Improving Groundwater Remediation with Vitamin B12

As remediation practitioners we continually seek to improve the effectiveness of remediation processes in order to bring greater value to our clients. Increasing expectations for more holistic remedies encourage advancements in in-situ remediation chemistry to incorporate multiple, synergistic processes in order to keep pace. This blog describes one example of an innovation to enhance performance of zero valent iron (ZVI) technology, which has been widely used for chlorinated solvent remediation for over three decades. The innovation is to incorporate vitamin B12 to facilitate more effective contaminant degradation and expand the scope of contaminants that can be treated by ZVI.


Certain types of chlorinated solvents, called chlorinated alkanes, are relatively unreactive in the subsurface to common in-situ remedial approaches. These compounds include 1,2-dichloroethane (1,2 DCA), 1,2,3-trichloropropane (1,2,3 TCP), and 1,2-dichloropropane (1,2-DCP). Destruction of these compounds requires higher amounts of energy to break their chemical bonds than is normally provided by ZVI and other types of reagents utilized for in-situ remediation. These compounds are also considered emerging contaminants of concern, with growing focus from regulatory agencies. Thus, we undertook research to evaluate mechanisms to improve readily deployable in-situ remedial approaches such as ZVI. 


Vitamin B12, also known as cobalamin, is a naturally occurring compound. It is known as an organometallic compound, meaning there is at least one chemical bond between a carbon atom of an organic molecule and a metal. Vitamin B12, which has a cobalt atom situated at the center of its structure, acts as a redox mediator that shuttles electrons during reactions due to the multiple oxidation states of the cobalt. Vitamin B12 is also known to assist in biological processes that include anaerobic bioremediation and has also been shown to facilitate the abiotic reduction of chlorinated ethene compounds in the presence of strong reductants. The high water solubility and nontoxic characteristics of vitamin B12 make it a great candidate to evaluate as a catalyst for catalyzing reactions between ZVI and 1,2 DCA, 1,2 DCP and 1,2,3 TCP, which can enhance in-situ degradation of these compounds.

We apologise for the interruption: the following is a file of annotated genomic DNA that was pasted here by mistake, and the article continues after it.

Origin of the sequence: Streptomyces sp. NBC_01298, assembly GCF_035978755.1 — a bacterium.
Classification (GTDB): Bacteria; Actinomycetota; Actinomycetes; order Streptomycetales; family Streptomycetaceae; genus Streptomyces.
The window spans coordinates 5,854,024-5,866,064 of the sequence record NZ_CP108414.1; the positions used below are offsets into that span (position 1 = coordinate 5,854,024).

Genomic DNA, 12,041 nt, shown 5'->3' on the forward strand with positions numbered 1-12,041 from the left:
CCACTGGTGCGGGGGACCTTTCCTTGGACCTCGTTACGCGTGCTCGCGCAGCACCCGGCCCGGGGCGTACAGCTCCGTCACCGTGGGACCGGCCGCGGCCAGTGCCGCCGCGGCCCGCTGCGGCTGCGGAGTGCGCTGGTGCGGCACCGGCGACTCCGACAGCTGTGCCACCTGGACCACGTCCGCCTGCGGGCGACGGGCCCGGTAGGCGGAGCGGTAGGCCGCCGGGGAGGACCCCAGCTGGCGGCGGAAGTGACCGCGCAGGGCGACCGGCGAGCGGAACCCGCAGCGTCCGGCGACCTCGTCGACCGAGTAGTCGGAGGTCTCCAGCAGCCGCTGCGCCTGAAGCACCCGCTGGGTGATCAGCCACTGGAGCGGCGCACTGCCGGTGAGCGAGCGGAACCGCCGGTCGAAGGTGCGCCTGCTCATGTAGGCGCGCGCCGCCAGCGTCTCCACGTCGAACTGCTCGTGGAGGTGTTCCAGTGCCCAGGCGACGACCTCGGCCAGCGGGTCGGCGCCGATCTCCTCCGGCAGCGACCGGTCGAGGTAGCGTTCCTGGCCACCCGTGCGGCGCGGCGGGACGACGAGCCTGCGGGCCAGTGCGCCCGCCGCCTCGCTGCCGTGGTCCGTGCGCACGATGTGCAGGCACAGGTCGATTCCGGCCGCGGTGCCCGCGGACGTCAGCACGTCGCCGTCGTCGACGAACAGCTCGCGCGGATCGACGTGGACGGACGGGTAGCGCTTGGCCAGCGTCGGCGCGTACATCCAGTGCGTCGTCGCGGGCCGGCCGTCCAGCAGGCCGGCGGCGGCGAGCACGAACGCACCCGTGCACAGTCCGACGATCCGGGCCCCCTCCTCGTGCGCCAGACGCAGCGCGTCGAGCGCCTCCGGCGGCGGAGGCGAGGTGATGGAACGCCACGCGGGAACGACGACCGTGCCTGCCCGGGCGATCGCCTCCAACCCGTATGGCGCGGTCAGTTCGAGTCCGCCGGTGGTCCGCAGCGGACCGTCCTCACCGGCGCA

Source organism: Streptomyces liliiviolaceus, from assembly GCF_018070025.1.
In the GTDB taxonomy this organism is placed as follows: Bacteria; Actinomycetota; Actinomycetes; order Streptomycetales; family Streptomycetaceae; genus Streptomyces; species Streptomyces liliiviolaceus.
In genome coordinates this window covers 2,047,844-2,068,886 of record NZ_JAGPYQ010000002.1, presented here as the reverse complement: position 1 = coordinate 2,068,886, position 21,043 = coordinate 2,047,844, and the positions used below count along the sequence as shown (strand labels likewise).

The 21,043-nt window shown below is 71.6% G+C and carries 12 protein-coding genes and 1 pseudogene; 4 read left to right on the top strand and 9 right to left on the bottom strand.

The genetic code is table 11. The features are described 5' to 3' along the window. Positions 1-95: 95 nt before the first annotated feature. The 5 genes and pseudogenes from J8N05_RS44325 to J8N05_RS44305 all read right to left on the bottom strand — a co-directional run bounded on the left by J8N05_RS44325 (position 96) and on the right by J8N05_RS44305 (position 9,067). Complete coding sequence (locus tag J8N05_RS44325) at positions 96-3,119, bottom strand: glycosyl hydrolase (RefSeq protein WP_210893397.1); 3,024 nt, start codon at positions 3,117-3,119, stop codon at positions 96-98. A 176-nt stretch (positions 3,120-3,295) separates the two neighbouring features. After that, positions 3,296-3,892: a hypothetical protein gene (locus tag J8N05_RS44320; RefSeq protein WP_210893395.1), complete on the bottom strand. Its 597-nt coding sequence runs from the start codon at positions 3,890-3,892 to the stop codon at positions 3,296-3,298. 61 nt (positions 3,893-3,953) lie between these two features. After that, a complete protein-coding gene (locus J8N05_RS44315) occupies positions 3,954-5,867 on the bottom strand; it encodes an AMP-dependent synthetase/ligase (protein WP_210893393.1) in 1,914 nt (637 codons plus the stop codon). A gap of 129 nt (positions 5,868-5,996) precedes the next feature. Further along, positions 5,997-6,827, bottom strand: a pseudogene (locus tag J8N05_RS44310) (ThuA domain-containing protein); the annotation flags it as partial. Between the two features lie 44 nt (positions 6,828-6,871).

The first step was to determine if ZVI could chemically reduce vitamin B12 to B12r , also called reduced B12. This is important because B12r has an unpaired electron; this allows B12r to act as a redox mediator and enhance the reactivity of ZVI towards the chlorinated alkanes. The conversion of B12 to B12r was confirmed by characterizing how the absorbance of light in water solutions containing vitamin B12 and ZVI changed. 

The next step was to evaluate the reactivity of chlorinated alkanes to ZVI amended with vitamin B12. Experiments demonstrated that solutions amended with ZVI and vitamin B12 can catalyze the degradation of all chlorinated alkanes tested, resulting in complete destruction. Destruction was confirmed by observations of predicted byproducts and increase concentration of free chloride. Also, redox cycling between B12 – B12r indicated that the catalytic effect of the B12 will be sustained for an extended period of time. Similar experiments performed in the absence of vitamin B12, in contrast, exhibited no significant degradation (Figure 1). 

Figure 1 

N. Lapeyrouse,  M. Liu, S. Zou, G. Booth and C. Yestrebsky, “Remediation of chlorinated alkanes by vitamin B12 and zero-valent iron,” Journal of Chemistry, vol. 2019, Article ID 7565464, 8 pages


Emulsified zero valent iron (EZVI) products are already utilized for in-situ contaminant destruction. An EZVI formulation was prepared with vitamin B12 to evaluate if this approach may be effective for direct destruction of chlorinated alkane dense non-aqueous phase liquids (DNAPLs). Lab tests demonstrated that degradation byproducts were observed in the B12 amended emulsions, while no byproducts were observed for the unamended emulsions, indicating that the B12 catalyst could be integrated into the EZVI technology. The B12 was added into the interior of the emulsion, which contains ZVI powder suspended within a water drop and wrapped within a vegetable oil membrane. You can think of these as miniature reactors that can be injected directly into the most contaminated areas of a remediation site. The structure of the EZVI emulsion enables the B12 to be added at an appropriate concentration with the ZVI and protects it from direct contact with groundwater, which would dilute the water-soluble B12. The chlorinated alkane DNAPLs absorb into the vegetable oil membrane and then diffuse into the water drop interior of the emulsion, where they are destroyed by contact with the B12 amended ZVI (Figure 2). This development has potentially created a new injectable alternative to address chlorinated alkane source mass for our clients and highlights how Woodard & Curran can innovate with purpose to address client concerns.

Figure 2


J. Greg Booth

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